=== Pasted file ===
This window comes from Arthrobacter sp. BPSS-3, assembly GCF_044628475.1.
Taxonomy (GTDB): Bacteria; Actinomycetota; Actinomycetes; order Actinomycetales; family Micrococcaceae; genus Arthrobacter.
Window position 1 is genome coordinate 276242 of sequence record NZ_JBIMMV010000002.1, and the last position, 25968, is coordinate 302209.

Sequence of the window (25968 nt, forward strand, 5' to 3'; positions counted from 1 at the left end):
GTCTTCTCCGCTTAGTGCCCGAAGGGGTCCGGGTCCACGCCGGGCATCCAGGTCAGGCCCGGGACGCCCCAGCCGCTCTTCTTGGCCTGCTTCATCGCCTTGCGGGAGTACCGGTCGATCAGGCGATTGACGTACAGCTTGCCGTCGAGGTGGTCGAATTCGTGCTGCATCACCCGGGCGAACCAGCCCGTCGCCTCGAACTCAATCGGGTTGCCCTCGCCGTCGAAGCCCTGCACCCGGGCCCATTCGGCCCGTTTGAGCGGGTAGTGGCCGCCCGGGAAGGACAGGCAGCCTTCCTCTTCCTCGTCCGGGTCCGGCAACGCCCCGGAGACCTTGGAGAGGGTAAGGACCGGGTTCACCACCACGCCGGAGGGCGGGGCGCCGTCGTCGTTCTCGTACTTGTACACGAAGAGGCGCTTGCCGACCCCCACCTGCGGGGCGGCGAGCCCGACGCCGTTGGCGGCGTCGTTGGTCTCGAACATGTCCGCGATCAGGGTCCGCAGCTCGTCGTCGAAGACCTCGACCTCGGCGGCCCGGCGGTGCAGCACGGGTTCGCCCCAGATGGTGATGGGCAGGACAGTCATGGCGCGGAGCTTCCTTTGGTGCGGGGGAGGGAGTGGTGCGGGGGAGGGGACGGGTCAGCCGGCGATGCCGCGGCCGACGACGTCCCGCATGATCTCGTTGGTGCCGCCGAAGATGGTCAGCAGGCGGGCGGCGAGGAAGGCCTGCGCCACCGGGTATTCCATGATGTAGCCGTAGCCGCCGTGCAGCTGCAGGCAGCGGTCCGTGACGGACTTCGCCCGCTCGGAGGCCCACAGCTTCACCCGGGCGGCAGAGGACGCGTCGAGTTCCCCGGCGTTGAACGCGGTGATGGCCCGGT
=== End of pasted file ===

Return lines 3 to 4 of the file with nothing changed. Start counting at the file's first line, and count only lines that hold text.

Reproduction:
Window position 1 is genome coordinate 276242 of sequence record NZ_JBIMMV010000002.1, and the last position, 25968, is coordinate 302209.

Sequence of the window (25968 nt, forward strand, 5' to 3'; positions counted from 1 at the left end):